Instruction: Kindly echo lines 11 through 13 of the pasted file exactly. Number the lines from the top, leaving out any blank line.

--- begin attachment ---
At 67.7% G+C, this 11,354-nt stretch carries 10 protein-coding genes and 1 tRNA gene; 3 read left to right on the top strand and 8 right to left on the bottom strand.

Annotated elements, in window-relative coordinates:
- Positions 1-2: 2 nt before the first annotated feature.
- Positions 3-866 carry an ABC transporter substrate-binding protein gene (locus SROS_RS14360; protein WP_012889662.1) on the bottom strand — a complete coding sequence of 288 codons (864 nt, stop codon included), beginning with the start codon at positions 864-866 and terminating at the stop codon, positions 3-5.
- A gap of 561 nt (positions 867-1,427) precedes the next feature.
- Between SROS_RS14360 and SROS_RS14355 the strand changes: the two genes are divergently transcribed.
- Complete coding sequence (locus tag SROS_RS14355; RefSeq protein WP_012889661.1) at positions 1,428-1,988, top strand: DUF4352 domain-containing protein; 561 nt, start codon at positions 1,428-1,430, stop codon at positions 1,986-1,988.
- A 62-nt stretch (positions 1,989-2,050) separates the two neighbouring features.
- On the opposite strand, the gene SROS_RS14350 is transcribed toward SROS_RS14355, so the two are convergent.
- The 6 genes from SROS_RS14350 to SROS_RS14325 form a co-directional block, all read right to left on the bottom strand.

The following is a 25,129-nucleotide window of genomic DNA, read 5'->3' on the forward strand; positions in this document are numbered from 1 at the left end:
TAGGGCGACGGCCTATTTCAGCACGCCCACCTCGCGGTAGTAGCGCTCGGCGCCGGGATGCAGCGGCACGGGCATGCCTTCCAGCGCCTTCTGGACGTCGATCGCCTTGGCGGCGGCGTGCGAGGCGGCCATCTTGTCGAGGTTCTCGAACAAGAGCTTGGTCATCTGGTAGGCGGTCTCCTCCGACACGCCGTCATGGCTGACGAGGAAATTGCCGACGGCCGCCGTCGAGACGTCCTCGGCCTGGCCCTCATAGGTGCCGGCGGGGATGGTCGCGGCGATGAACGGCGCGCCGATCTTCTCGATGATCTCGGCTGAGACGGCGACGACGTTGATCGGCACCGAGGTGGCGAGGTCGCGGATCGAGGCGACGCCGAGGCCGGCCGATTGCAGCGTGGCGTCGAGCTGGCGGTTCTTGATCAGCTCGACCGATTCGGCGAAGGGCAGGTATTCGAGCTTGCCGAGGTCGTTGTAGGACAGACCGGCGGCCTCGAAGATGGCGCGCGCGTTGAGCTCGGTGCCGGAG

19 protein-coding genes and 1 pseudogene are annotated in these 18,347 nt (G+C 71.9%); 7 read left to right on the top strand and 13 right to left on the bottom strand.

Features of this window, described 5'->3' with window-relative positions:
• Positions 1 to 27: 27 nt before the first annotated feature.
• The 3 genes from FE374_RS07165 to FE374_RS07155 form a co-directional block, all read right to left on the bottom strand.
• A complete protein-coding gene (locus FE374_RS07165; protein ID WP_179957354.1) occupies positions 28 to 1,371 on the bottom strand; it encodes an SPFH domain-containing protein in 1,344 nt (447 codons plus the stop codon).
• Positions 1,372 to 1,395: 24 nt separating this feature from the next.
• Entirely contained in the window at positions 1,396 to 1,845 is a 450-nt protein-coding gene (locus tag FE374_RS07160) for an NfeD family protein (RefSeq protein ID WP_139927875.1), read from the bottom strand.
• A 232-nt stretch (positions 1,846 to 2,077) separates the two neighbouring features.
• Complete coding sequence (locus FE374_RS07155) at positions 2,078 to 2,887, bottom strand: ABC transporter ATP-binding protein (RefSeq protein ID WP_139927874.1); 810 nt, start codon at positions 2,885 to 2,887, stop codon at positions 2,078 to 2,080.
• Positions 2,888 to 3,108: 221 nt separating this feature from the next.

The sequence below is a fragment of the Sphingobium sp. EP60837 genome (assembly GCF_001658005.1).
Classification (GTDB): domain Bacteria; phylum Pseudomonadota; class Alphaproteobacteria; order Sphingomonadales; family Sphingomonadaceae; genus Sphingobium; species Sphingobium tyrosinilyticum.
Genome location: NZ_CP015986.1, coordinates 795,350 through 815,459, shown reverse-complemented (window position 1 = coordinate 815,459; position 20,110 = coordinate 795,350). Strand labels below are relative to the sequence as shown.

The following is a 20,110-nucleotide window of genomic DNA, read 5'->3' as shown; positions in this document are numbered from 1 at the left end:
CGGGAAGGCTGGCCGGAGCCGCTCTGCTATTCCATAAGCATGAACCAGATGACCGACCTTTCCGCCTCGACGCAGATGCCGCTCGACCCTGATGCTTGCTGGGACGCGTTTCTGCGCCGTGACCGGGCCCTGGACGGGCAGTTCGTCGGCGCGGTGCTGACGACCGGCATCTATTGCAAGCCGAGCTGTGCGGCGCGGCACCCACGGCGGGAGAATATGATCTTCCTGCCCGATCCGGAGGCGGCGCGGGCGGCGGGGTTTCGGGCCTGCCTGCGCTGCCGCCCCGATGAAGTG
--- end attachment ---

The following is a 25,129-nucleotide window of genomic DNA, read 5'->3' on the forward strand; positions in this document are numbered from 1 at the left end:
TAGGGCGACGGCCTATTTCAGCACGCCCACCTCGCGGTAGTAGCGCTCGGCGCCGGGATGCAGCGGCACGGGCATGCCTTCCAGCGCCTTCTGGACGTCGATCGCCTTGGCGGCGGCGTGCGAGGCGGCCATCTTGTCGAGGTTCTCGAACAAGAGCTTGGTCATCTGGTAGGCGGTCTCCTCCGACACGCCGTCATGGCTGACGAGGAAATTGCCGACGGCCGCCGTCGAGACGTCCTCGGCCTGGCCCTCATAGGTGCCGGCGGGGATGGTCGCGGCGATGAACGGCGCGCCGATCTTCTCGATGATCTCGGCTGAGACGGCGACGACGTTGATCGGCACCGAGGTGGCGAGGTCGCGGATCGAGGCGACGCCGAGGCCGGCCGATTGCAGCGTGGCGTCGAGCTGGCGGTTCTTGATCAGCTCGACCGATTCGGCGAAGGGCAGGTATTCGAGCTTGCCGAGGTCGTTGTAGGACAGACCGGCGGCCTCGAAGATGGCGCGCGCGTTGAGCTCGGTGCCGGAG

19 protein-coding genes and 1 pseudogene are annotated in these 18,347 nt (G+C 71.9%); 7 read left to right on the top strand and 13 right to left on the bottom strand.